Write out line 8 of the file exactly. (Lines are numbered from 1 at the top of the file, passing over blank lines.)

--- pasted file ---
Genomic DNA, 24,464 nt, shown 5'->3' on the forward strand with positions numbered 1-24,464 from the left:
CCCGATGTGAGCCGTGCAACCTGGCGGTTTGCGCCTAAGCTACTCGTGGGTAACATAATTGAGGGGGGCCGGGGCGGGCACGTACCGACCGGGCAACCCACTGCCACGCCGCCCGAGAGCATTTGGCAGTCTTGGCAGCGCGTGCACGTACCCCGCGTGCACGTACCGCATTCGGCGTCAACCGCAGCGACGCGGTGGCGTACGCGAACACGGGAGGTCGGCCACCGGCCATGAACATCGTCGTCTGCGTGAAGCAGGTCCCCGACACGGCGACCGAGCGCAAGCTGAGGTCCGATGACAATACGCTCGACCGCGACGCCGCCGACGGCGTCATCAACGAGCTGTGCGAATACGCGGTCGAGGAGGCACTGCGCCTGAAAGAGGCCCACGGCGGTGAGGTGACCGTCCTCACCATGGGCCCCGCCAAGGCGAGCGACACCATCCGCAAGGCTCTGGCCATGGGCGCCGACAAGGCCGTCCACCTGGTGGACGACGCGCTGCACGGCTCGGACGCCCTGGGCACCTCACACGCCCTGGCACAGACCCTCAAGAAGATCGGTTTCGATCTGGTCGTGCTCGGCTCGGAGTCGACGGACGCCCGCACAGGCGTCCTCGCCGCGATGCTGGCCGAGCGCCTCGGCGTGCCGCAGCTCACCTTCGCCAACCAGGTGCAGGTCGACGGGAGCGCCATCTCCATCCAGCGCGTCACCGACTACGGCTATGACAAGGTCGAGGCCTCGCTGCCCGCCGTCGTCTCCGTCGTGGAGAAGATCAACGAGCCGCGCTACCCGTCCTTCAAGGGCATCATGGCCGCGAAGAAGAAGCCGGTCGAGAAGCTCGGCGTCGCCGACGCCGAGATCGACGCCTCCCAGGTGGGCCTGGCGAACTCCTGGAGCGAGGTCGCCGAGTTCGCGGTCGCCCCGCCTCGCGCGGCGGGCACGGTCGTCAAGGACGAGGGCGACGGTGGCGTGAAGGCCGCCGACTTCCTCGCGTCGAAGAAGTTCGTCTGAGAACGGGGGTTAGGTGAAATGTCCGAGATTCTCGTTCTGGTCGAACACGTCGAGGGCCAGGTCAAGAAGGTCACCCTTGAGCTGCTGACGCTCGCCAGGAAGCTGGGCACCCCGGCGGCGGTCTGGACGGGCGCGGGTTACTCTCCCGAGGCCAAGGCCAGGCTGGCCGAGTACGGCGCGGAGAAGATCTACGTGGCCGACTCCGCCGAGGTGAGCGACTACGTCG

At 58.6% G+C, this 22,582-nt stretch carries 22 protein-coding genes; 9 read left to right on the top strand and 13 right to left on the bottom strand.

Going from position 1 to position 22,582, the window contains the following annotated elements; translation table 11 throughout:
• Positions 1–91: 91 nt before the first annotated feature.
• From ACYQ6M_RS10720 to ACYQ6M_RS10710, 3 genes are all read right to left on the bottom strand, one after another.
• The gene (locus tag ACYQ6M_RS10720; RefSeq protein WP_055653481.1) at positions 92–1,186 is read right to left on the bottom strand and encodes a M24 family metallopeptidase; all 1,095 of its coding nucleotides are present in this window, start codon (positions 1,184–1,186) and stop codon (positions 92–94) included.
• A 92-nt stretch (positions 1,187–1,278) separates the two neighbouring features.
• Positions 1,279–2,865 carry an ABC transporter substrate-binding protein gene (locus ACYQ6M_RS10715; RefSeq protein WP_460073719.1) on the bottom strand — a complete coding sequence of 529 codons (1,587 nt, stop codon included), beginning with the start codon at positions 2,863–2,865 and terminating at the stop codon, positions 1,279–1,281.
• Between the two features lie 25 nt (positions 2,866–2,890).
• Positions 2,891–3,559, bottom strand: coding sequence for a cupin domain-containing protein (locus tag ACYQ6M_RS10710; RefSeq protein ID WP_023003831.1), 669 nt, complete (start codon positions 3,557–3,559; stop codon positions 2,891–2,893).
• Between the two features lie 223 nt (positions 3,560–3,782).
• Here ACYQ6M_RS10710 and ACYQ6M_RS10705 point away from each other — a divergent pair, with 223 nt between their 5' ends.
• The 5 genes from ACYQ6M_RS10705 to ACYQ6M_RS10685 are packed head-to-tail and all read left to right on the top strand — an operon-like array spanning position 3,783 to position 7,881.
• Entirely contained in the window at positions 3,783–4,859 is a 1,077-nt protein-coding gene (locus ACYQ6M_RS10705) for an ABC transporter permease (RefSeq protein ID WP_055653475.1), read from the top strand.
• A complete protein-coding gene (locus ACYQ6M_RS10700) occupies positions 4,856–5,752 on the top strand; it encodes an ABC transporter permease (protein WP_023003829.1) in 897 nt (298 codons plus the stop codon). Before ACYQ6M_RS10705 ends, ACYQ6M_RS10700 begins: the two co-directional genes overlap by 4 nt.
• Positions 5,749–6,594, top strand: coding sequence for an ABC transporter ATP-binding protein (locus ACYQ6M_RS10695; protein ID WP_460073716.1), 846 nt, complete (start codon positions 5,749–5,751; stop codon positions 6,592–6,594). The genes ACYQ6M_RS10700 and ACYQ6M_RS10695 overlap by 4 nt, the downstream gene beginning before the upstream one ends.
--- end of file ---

• A 92-nt stretch (positions 1,187–1,278) separates the two neighbouring features.